Table 2

            Effects of IRS, LLINs, unadjusted, and adjusted for each other on malaria infection in Príncipe for the year 2009


            Malaria cases

            Total cases


            95% CI

            P value

            Adjusted OR

            95% CI

            P value































            IRS + LLINs





            RS: indoor residual spraying; LLINs: long lasting insecticide-treated nets; OR: odds ratio; IC: confidence interval.

            *Adjusted for effect of LLINs.

            **Adjusted for effect of IRS.

            Whether a person lives in an IRS-treated house or not, bed net alone does not seem to have a protective effect against malaria infection. Although the adjusted OR is less than 1, it is not statistically significant (OR = 0.852, 95% CI: 0.267-2.722, p-value = 0.787). This is not surprising since the number of people with bed net alone is only 228, when compared with the total of 5,609 people in the study, of which almost all people (5,108) lived in IRS-treated houses.

            Validity tests of RDTs

            Among 304 febrile subjects tested, 46 cases (15.1%) were positive and 258 cases were negative by RDT while 38 cases (12.5%) were positive and 266 cases were negative by blood film examination. Thirty-seven cases were positive by both RDT and blood film examination while 257 cases were negative by both RDT and blood film examination. One case was positive by blood film but negative by RDT and nine cases were negative by blood film but positive by RDT. Compared to blood film examination by microscopy (as gold standard), sensitivity and specificity of the RDT were 97.4% and 96.6%, respectively. While the positive predictive value of this RDT is 80.4%, its negative predictive value reaches 99.6%.

            Throughout the study, optical microscopy was carried out for all passive case detection and for those positive cases by RDT in mass screening. With the moderate positive predictive value by RDTs, all positive cases by RDTs were examined microscopically. Since 2007, less than 100 subjects each year were tested by both RDT and blood films simultaneously. Confirmation of the data was carried with double blind reading by other trained microscopists. PCR was used whenever necessary. Through PCR we identified at the end of the programme a large prevalence of asymptomatic infections.

            Malaria incidence, SPR, and prevalence

            Table 3 shows the decrease of malaria incidence from 2003, (>400 per 1,000 population) after the programme was implemented, with a 99% reduction in 2008. The remarkable decrease of malaria morbidity was noted in both age groups (Figure 1). Poisson regression was performed on malaria infection counts considering as factors the variables "Year" (2003-2009) and "AgeClass" (< 5 years, ≧5 years and pregnancy). Both main-effects terms (Year and AgeClass) were significant to the model (p-values < 0.001), and over-dispersion was not a problem for this data set (over-dispersion was checked by fitting a negative binomial model with ancillary parameter equal to 0 and by performing the Lagrange multiplier test, the p-value obtained was equal to 0.464).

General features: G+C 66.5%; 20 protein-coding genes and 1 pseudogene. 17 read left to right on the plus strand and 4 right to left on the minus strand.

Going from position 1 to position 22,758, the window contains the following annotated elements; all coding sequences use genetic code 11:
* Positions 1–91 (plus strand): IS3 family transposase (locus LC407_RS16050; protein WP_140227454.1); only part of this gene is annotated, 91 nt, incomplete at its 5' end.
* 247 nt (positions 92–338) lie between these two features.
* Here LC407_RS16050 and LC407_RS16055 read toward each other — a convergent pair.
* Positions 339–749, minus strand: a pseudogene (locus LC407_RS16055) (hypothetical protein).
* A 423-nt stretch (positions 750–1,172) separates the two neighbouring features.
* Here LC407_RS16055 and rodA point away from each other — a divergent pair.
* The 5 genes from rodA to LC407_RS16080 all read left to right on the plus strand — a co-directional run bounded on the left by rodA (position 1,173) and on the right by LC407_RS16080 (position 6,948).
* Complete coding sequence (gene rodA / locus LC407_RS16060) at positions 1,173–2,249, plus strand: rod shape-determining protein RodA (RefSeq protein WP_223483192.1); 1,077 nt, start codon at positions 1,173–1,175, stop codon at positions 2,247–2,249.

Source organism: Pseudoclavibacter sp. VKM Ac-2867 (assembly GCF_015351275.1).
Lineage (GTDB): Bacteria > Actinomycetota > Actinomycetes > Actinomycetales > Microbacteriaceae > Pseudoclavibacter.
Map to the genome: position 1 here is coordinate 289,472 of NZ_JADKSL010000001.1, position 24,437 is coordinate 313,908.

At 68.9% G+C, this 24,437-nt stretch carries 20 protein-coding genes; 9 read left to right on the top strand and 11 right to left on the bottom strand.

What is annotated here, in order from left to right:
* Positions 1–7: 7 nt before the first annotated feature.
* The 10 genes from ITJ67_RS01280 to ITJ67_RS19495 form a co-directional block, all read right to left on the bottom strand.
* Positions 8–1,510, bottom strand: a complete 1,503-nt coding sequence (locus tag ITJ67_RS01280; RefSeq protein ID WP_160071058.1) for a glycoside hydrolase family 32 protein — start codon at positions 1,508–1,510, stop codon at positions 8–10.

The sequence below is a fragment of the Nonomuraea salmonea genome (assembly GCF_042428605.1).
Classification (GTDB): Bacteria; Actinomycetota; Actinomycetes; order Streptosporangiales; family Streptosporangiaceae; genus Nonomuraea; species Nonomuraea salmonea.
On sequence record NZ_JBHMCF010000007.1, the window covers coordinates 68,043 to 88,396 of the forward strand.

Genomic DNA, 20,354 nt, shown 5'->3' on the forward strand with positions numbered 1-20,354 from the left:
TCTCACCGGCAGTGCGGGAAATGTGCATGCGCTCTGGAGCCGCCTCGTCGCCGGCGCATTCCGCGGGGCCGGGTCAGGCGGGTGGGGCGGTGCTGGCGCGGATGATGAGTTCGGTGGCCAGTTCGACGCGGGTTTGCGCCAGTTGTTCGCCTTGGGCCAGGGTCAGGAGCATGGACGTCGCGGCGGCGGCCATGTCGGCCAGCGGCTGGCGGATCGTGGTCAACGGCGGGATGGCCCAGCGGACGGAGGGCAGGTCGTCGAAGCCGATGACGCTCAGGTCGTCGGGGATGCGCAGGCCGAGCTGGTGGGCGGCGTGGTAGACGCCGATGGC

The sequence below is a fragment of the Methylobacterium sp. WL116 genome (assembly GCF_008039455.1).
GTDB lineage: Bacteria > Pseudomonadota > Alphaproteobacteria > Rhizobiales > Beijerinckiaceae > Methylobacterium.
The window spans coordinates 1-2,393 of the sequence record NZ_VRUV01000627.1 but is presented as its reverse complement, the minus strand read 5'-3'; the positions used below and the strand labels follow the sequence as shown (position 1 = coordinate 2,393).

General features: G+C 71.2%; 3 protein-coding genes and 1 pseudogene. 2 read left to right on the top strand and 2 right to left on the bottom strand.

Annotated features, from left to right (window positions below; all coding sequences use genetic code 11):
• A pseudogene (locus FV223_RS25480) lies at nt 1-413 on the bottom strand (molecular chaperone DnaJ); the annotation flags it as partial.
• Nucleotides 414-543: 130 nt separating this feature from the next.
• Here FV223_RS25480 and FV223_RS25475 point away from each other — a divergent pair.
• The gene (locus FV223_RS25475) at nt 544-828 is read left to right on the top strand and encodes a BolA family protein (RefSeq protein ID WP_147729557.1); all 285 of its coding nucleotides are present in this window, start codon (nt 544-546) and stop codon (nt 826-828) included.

Table 3

            Malaria indicators on the island of Príncipe 2003-2009


            Population estimated

            Positive cases by passive detection

            Incidence (%)

            Positive cases by mass screening

            Prevalence (%)

            Prevalence of malaria species**

            Malaria mortality































            Pf: 53/Non-Pf: 4








            Pf: 30/Non-Pf: 7
















            Pf: 30/Non-Pf: 22


            *The 2009 incidence is reported for 11 months of the year for which data is available.

            The population are projected from the 2001 census using 1.59% annual growth rate.

            ND: not determined.

            **Pf: infection with Plasmodium falciparum; Non-Pf: infection with any other three species of malaria (P. vivax, P. ovale, and P. malariae).

            Figure 1

            Malaria morbidity on the island of Príncipe 2003-2009.

            Table 4 shows that all the parameters are significant in the model since the p-values are all less than 0.001. This coefficient became more negative except for years 2008 and 2009 and there were fewer cases of malaria reported. Notice that despite the coefficient for year 2008 (-4.405) being smaller than the one for year 2009 (-3.907), the variability in 2008 is larger than 2009, clouding a strongest effect for 2008 to a certain extent (notice the overlap of the two 95% confidence intervals for these years). These results are confirmed through pairwise comparisons between years where, at 5% significance level, the only cases of non-significant differences are between the years 2008-2009 (p-value = 0.128) and 2006-2007 (p-value = 0.071). These exceptions, however did not affect the overall decreasing number of malaria infections since 2003. as there was no statistical difference in morbidity in these pairs of years.
            Table 4

            Parameter estimates by Poisson regression analysis



            Standard error

            95% Wald CI

            P value




            6.740 - 6.891

            < 0.001

            Year 2009



            -4.306 - -3.508

            < 0.001

            Year 2008



            -4.914 - -3.895

            < 0.001

            Year 2007



            -3.353 - -2.818

            < 0.001

            Year 2006



            -2.946 - -2.496

            < 0.001

            Year 2005



            -1.054 - -0.842

            < 0.001

            Year 2004



            -0.574 - -0.393

            < 0.001

            Year 2003

            0 a





            -2.765 - -2.296

            < 0.001

            ≧ 5 years old



            0.452 - 0.612

            < 0.001